When Bupivacaine Hydrochloride 0.75% is used for retrobulbar block, complete corneal anesthesia usually precedes onset of clinically acceptable external ocular muscle akinesia. Therefore, presence of akinesia rather than anesthesia alone should determine readiness of the patient for surgery.
Information for Patients: When appropriate, patients should be informed in advance that they may experience temporary loss of sensation and motor activity, usually in the lower half of the body, following proper administration of caudal or epidural anesthesia. Also, when appropriate, the physician should discuss other information including adverse reactions in the package insert of Bupivacaine Hydrochloride.
Clinically Significant Drug Interactions: The administration of local anesthetic solutions containing epinephrine or norepinephrine to patients receiving monoamine oxidase inhibitors or tricyclic antidepressants may produce severe, prolonged hypertension. Concurrent use of these agents should generally be avoided. In situations when concurrent therapy is necessary, careful patient monitoring is essential.
Concurrent administration of vasopressor drugs and of ergot-type oxytocic drugs may cause severe, persistent hypertension or cerebrovascular accidents.
Phenothiazines and butyrophenones may reduce or reverse the pressor effect of epinephrine.
Carcinogenesis, Mutagenesis, Impairment of Fertility: Long-term studies in animals to evaluate the carcinogenic potential of bupivacaine hydrochloride have not been conducted. The mutagenic potential and the effect on fertility of bupivacaine hydrochloride have not been determined.
Pregnancy Category C: There are no adequate and well-controlled studies in pregnant women. Bupivacaine Hydrochloride should be used during pregnancy only if the potential benefit justifies the potential risk to the fetus. Bupivacaine hydrochloride produced developmental toxicity when administered subcutaneously to pregnant rats and rabbits at clinically relevant doses. This does not exclude the use of Bupivacaine at term for obstetrical anesthesia or analgesia. (See Labor and Delivery)
Bupivacaine hydrochloride was administered subcutaneously to rats at doses of 4.4, 13.3, & 40 mg/kg and to rabbits at doses of 1.3, 5.8, & 22.2 mg/kg during the period of organogenesis (implantation to closure of the hard palate). The high doses are comparable to the daily maximum recommended human dose (MRHD) of 400 mg/day on a mg/m2 body surface area (BSA) basis. No embryo-fetal effects were observed in rats at the high dose which caused increased maternal lethality. An increase in embryo-fetal deaths was observed in rabbits at the high dose in the absence of maternal toxicity with the fetal No Observed Adverse Effect Level representing approximately 1/5th the MRHD on a BSA basis.
In a rat pre- and post-natal development study (dosing from implantation through weaning) conducted at subcutaneous doses of 4.4, 13.3, & 40 mg/kg, decreased pup survival was observed at the high dose. The high dose is comparable to the daily MRHD of 400 mg/day on a BSA basis.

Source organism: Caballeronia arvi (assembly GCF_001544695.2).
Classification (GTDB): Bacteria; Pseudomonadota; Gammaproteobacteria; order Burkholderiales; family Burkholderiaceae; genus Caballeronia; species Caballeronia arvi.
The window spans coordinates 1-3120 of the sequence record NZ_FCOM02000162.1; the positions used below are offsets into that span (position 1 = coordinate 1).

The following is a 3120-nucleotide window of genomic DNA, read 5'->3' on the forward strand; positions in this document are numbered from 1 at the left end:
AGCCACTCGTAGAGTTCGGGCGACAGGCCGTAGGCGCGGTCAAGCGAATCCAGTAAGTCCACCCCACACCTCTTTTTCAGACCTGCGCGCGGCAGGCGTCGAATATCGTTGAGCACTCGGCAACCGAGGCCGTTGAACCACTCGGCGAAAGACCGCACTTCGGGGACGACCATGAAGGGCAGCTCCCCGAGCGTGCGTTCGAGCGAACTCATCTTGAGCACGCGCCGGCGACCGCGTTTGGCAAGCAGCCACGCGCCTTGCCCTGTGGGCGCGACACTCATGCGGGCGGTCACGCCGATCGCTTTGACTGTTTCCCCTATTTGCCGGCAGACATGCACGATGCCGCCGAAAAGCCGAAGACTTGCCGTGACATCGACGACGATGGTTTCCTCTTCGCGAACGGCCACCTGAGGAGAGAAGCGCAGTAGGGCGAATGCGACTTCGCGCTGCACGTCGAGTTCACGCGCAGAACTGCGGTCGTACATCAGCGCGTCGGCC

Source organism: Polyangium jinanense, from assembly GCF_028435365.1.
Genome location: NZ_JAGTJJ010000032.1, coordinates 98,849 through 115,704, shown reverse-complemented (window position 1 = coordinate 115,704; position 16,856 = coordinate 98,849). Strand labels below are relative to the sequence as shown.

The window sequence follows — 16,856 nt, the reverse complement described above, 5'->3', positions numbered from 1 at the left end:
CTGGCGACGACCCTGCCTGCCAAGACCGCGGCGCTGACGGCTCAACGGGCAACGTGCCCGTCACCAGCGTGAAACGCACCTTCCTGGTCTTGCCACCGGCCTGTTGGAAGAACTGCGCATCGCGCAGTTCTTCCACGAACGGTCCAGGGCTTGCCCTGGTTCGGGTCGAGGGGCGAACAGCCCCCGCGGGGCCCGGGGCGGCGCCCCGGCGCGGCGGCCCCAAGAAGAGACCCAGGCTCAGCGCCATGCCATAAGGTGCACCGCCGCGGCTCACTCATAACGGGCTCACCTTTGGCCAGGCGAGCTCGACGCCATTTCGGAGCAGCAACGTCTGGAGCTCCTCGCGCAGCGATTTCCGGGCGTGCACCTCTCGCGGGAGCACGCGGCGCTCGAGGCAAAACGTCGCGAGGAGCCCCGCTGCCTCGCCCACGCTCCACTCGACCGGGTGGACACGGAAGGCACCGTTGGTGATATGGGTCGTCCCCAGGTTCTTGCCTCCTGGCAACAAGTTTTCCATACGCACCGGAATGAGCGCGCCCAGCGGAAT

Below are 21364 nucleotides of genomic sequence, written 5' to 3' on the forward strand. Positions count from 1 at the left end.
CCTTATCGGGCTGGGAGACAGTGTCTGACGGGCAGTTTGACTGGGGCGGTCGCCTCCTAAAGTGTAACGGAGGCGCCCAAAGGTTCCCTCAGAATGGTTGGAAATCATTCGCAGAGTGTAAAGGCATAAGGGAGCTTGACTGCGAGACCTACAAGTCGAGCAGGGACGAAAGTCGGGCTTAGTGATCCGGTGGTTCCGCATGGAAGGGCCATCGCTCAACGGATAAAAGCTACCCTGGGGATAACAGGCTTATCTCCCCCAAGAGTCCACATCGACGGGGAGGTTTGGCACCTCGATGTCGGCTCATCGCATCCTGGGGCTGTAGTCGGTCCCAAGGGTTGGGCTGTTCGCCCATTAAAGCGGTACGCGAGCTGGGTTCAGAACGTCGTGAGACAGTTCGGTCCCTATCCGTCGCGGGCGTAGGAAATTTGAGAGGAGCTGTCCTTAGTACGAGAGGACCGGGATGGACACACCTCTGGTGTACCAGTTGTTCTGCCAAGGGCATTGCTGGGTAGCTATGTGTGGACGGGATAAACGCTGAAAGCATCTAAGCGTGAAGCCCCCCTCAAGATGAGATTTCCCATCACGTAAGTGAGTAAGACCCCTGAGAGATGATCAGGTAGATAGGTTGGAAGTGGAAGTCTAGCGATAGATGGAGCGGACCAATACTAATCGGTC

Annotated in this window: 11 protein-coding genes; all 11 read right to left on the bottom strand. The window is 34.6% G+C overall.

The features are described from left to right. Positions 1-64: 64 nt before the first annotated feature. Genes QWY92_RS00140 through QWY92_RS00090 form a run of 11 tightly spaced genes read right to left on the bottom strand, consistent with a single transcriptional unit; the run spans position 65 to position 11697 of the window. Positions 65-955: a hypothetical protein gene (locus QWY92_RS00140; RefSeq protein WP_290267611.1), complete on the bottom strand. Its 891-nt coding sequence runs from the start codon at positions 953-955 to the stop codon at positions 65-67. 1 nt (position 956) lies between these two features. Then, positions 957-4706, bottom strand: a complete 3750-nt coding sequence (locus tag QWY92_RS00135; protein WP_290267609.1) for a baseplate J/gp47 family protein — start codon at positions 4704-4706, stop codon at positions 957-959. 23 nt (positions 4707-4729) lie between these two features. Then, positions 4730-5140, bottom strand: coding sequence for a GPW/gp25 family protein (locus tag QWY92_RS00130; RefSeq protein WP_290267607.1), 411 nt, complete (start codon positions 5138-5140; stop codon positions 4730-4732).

Labor and Delivery: SEE BOXED WARNING REGARDING OBSTETRlCAL USE OF 0.75% BUPIVACAINE HYDROCHLORIDE.
Bupivacaine Hydrochloride is contraindicated for obstetrical paracervical block anesthesia.
Local anesthetics rapidly cross the placenta, and when used for epidural, caudal, or pudendal block anesthesia, can cause varying degrees of maternal, fetal, and neonatal toxicity. (See CLINICAL PHARMACOLOGY, Pharmacokinetics.) The incidence and degree of toxicity depend upon the procedure performed, the type, and amount of drug used, and the technique of drug administration. Adverse reactions in the parturient, fetus, and neonate involve alterations of the central nervous system, peripheral vascular tone, and cardiac function.
Maternal hypotension has resulted from regional anesthesia. Local anesthetics produce vasodilation by blocking sympathetic nerves. Elevating the patient’s legs and positioning her on her left side will help prevent decreases in blood pressure. The fetal heart rate also should be monitored continuously and electronic fetal monitoring is highly advisable.
Epidural, caudal, or pudendal anesthesia may alter the forces of parturition through changes in uterine contractility or maternal expulsive efforts. Epidural anesthesia has been reported to prolong the second stage of labor by removing the parturient’s reflex urge to bear down or by interfering with motor function. The use of obstetrical anesthesia may increase the need for forceps assistance.
The use of some local anesthetic drug products during labor and delivery may be followed by diminished muscle strength and tone for the first day or two of life. This has not been reported with bupivacaine.
It is extremely important to avoid aortocaval compression by the gravid uterus during administration of regional block to parturients. To do this, the patient must be maintained in the left lateral decubitus position or a blanket roll or sandbag may be placed beneath the right hip and gravid uterus displaced to the left.